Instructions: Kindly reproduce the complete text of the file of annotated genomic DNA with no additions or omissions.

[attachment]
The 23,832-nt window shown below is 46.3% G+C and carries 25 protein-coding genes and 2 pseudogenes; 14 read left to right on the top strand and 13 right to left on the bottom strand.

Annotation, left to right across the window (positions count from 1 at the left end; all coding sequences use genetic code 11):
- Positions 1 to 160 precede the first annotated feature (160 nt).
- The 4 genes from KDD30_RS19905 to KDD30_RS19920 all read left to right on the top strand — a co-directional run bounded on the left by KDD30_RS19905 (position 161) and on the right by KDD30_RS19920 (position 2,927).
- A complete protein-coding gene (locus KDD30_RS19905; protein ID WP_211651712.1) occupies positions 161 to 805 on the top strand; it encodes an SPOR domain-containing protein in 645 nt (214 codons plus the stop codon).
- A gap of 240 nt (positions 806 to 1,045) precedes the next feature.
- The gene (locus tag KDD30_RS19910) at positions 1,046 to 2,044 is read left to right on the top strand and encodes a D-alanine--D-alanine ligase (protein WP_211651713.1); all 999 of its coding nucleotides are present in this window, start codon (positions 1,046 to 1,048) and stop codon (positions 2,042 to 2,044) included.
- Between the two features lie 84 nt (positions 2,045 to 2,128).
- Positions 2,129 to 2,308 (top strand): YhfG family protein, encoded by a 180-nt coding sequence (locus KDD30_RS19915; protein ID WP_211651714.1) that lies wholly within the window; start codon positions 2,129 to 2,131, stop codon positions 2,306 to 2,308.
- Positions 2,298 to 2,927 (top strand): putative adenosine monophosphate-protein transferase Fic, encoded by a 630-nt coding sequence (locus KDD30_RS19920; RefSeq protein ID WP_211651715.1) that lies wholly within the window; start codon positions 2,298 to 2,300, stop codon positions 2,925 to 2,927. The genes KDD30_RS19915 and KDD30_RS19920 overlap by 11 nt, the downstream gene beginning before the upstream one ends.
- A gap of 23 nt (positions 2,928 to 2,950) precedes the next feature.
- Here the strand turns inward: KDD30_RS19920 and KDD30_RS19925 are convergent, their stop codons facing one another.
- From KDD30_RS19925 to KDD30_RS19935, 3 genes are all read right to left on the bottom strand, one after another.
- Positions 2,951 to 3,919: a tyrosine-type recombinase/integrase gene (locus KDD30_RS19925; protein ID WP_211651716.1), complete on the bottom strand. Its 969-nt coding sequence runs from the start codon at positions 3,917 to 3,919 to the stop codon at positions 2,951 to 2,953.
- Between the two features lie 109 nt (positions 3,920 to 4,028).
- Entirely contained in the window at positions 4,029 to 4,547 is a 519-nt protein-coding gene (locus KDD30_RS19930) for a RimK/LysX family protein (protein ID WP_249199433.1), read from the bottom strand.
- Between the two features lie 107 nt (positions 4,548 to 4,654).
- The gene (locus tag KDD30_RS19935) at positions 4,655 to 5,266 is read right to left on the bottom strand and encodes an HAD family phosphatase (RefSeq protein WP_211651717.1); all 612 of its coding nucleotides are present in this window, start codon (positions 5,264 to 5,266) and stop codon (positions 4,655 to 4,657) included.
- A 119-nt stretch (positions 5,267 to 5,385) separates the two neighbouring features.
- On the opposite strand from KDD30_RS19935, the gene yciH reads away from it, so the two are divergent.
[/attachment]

The 23,832-nt window shown below is 46.3% G+C and carries 25 protein-coding genes and 2 pseudogenes; 14 read left to right on the top strand and 13 right to left on the bottom strand.

Annotation, left to right across the window (positions count from 1 at the left end; all coding sequences use genetic code 11):
- Positions 1 to 160 precede the first annotated feature (160 nt).
- The 4 genes from KDD30_RS19905 to KDD30_RS19920 all read left to right on the top strand — a co-directional run bounded on the left by KDD30_RS19905 (position 161) and on the right by KDD30_RS19920 (position 2,927).
- A complete protein-coding gene (locus KDD30_RS19905; protein ID WP_211651712.1) occupies positions 161 to 805 on the top strand; it encodes an SPOR domain-containing protein in 645 nt (214 codons plus the stop codon).
- A gap of 240 nt (positions 806 to 1,045) precedes the next feature.
- The gene (locus tag KDD30_RS19910) at positions 1,046 to 2,044 is read left to right on the top strand and encodes a D-alanine--D-alanine ligase (protein WP_211651713.1); all 999 of its coding nucleotides are present in this window, start codon (positions 1,046 to 1,048) and stop codon (positions 2,042 to 2,044) included.
- Between the two features lie 84 nt (positions 2,045 to 2,128).
- Positions 2,129 to 2,308 (top strand): YhfG family protein, encoded by a 180-nt coding sequence (locus KDD30_RS19915; protein ID WP_211651714.1) that lies wholly within the window; start codon positions 2,129 to 2,131, stop codon positions 2,306 to 2,308.
- Positions 2,298 to 2,927 (top strand): putative adenosine monophosphate-protein transferase Fic, encoded by a 630-nt coding sequence (locus KDD30_RS19920; RefSeq protein ID WP_211651715.1) that lies wholly within the window; start codon positions 2,298 to 2,300, stop codon positions 2,925 to 2,927. The genes KDD30_RS19915 and KDD30_RS19920 overlap by 11 nt, the downstream gene beginning before the upstream one ends.
- A gap of 23 nt (positions 2,928 to 2,950) precedes the next feature.
- Here the strand turns inward: KDD30_RS19920 and KDD30_RS19925 are convergent, their stop codons facing one another.
- From KDD30_RS19925 to KDD30_RS19935, 3 genes are all read right to left on the bottom strand, one after another.
- Positions 2,951 to 3,919: a tyrosine-type recombinase/integrase gene (locus KDD30_RS19925; protein ID WP_211651716.1), complete on the bottom strand. Its 969-nt coding sequence runs from the start codon at positions 3,917 to 3,919 to the stop codon at positions 2,951 to 2,953.
- Between the two features lie 109 nt (positions 3,920 to 4,028).
- Entirely contained in the window at positions 4,029 to 4,547 is a 519-nt protein-coding gene (locus KDD30_RS19930) for a RimK/LysX family protein (protein ID WP_249199433.1), read from the bottom strand.
- Between the two features lie 107 nt (positions 4,548 to 4,654).
- The gene (locus tag KDD30_RS19935) at positions 4,655 to 5,266 is read right to left on the bottom strand and encodes an HAD family phosphatase (RefSeq protein WP_211651717.1); all 612 of its coding nucleotides are present in this window, start codon (positions 5,264 to 5,266) and stop codon (positions 4,655 to 4,657) included.
- A 119-nt stretch (positions 5,267 to 5,385) separates the two neighbouring features.
- On the opposite strand from KDD30_RS19935, the gene yciH reads away from it, so the two are divergent.